14. Textured Vegetable Protein (TVP)
Although textured vegetable protein is a standby for vegetarians and vegans, it is a great form of protein to have around for emergencies. TVP is lightweight and has little to no flavor so that it can be added to almost anything. Like tofu, it takes on the flavors of whatever it is cooked with.
15. Brown Rice
Try to avoid white rice and ultra-processed whole grains. Instead, opt for brown rice. Not only is it caloric, but it has a good amount of protein, fiber, and even iron. Because of this, rice is excellent for survival situations. There is one disadvantage: It can take long periods to prepare. Some brands take around 7 minutes to get tender, while others make take around an hour or more.
Since SHTF scenarios don’t really give you the flexibility to burn through resources like propane or butane to boil water, you might want to line your pantry shelves with brown rice hot cereal or quick-cooking varieties, since most will only take around 6-8 minutes to prepare.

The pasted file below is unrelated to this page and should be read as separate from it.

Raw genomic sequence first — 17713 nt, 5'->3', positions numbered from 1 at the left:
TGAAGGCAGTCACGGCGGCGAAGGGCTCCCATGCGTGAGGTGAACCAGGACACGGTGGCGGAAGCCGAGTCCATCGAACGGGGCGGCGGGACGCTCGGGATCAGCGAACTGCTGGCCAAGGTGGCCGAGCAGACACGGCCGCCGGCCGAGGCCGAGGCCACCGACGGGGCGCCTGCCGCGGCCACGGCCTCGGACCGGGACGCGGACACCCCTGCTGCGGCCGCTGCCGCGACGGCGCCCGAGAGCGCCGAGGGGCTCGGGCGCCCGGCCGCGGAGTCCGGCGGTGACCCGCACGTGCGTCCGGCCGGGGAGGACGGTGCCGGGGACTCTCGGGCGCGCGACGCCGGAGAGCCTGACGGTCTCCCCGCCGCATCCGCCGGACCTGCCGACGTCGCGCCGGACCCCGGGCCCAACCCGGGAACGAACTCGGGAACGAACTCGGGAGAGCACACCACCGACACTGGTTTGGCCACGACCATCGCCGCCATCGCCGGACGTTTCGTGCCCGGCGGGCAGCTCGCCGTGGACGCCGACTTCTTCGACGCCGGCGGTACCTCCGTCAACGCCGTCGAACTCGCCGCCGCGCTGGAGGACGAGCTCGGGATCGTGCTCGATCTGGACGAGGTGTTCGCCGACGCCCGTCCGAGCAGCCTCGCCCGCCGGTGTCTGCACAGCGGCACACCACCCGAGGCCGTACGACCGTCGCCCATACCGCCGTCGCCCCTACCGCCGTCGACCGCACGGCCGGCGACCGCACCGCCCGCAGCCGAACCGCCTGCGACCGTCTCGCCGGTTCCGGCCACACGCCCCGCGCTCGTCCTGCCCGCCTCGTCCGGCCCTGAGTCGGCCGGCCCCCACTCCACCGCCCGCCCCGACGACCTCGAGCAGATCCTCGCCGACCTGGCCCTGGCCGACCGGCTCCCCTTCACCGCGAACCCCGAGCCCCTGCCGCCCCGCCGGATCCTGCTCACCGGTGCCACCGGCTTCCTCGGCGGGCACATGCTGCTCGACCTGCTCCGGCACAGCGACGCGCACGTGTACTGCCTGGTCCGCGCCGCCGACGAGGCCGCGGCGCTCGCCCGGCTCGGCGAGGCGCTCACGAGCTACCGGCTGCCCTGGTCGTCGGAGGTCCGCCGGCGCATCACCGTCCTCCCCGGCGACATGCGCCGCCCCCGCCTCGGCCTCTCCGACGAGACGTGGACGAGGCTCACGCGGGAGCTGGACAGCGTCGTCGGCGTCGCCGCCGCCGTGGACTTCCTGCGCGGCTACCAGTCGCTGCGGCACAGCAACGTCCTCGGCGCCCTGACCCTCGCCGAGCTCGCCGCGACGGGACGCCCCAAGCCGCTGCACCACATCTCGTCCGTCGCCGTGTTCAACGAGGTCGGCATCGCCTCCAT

Chia, flax, pumpkin seeds, sunflower seeds, and other seeds are high in macronutrients, are light and easy to store, and require little to no prep to taste good. You can also mix seeds into nut butters or trail mix for a satisfying snack. With a little water, chia seeds can bulk up oatmeal and help stretch more valuable ingredients.
Similar to seeds, nuts are packed with nutrients, essential fatty acids, and protein. You can eat nuts alone, churn them into nut butters, add them to stews and curries, or roast them up.
18. Dehydrated Fruit and Vegetables
Freeze-dried and dehydrated fruits and vegetables are ideal for long-term storage, especially in bulk. Dried fruit and vegetables are lightweight, easy to pack, and rich in antioxidants and calories. You also get fiber to keep your digestive system healthy. You can also rehydrate freeze-dried vegetables (like carrots, seaweed, mushrooms, and even cabbage) and use them later in soups.